Ciro Pizzo is a researcher at University of Naples ‘Suor Orsola Benincasa’, where he teaches Sociology and Social Models of Disability. He’s co-Director of the DIE – Groupe de  recherche/Laboratoire des terrains vagues au sujet de Désaffiliation, Incertitude, Exclusion and Member of the Executive Comittee of the CeRC ‘Centre for Governmentality and Disability Studies “Robert Castel” of Naples’ – ANED Centre for Italy. He’s member of the Editorial Board of Minority Reports and Cultural Disability Studies.

To learn more:

You can find out more on a personal web-page:

You can read ‘Minority Reports’ online:

Twitter: @ciropizzo

Carmela Pacelli


Carmela Pacelli graduated in Educational Sciences and Primary Education Sciences and is responsible for the University Service for the activities of students with disabilities (SAAD) at the University of Suor Orsola Benincasa in Naples Italy and a coordinator of the Naples in The Hands Network.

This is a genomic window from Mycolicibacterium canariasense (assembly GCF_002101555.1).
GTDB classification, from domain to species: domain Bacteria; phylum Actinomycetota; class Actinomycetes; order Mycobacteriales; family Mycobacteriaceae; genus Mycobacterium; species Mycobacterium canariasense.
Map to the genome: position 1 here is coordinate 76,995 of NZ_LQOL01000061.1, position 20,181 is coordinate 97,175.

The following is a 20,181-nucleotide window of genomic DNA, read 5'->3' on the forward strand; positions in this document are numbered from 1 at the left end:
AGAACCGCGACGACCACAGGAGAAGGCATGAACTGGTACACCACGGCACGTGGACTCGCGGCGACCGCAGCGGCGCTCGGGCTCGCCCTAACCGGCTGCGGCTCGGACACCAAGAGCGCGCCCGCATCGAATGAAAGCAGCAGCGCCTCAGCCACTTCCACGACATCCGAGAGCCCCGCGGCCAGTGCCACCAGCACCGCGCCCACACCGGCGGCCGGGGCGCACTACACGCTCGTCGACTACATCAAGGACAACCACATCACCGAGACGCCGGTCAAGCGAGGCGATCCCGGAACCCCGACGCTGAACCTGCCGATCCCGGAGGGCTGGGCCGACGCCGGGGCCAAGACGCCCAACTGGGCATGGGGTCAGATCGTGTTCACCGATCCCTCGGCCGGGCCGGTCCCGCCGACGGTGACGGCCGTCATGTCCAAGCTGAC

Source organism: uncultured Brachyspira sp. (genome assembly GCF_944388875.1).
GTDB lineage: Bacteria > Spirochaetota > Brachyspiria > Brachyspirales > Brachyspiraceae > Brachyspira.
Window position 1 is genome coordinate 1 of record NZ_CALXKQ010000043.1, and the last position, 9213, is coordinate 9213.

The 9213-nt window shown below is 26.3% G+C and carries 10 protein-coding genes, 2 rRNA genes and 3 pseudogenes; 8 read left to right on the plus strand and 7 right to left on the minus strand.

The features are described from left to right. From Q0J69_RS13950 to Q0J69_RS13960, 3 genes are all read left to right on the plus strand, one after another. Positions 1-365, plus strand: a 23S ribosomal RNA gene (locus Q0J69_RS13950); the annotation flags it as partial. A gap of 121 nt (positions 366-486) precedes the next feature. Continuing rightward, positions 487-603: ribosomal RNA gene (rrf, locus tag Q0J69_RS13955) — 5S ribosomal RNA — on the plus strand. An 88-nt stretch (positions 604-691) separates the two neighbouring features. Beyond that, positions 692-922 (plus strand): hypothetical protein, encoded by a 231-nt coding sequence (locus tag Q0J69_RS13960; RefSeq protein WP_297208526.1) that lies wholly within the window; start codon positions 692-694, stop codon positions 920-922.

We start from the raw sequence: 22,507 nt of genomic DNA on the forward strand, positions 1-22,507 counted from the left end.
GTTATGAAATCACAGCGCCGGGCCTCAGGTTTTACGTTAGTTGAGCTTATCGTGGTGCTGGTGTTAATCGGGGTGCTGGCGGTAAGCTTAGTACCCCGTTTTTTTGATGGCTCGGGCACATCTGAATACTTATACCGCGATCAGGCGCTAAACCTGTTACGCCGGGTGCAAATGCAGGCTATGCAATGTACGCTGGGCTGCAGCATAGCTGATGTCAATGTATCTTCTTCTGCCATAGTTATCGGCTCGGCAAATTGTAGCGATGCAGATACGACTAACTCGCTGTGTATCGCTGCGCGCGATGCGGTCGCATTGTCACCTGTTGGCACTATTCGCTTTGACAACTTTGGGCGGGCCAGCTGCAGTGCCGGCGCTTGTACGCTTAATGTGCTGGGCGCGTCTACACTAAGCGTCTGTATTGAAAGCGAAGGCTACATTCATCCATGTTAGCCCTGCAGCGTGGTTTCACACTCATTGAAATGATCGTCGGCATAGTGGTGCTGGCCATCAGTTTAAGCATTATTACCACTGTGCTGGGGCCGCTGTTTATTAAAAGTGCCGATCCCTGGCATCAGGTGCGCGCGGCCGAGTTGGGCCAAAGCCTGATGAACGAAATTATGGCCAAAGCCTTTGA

To learn more:

In Italian, Napoli tra le mani/Naples in the hands: and



Maria Grazia Gargiulo


Maria Grazia Gargiulo is Ph.D. in Environmental Education and Sustainable  Development and Expert in Disability Pedagogy and Social Model of Disability at the Suor Orsola  Benincasa University of Naples in Italy.

To learn more: 

Read “Representing Disability: Activism and Agency in the Museum” :

Check out The People’s History Museum where exhibitions on disability activism are co-produced:

Read article about how museums need to do more than focus just on physical access:

Chapter 16: 

Pissed off!: disability activists fighting for toilet access in the UK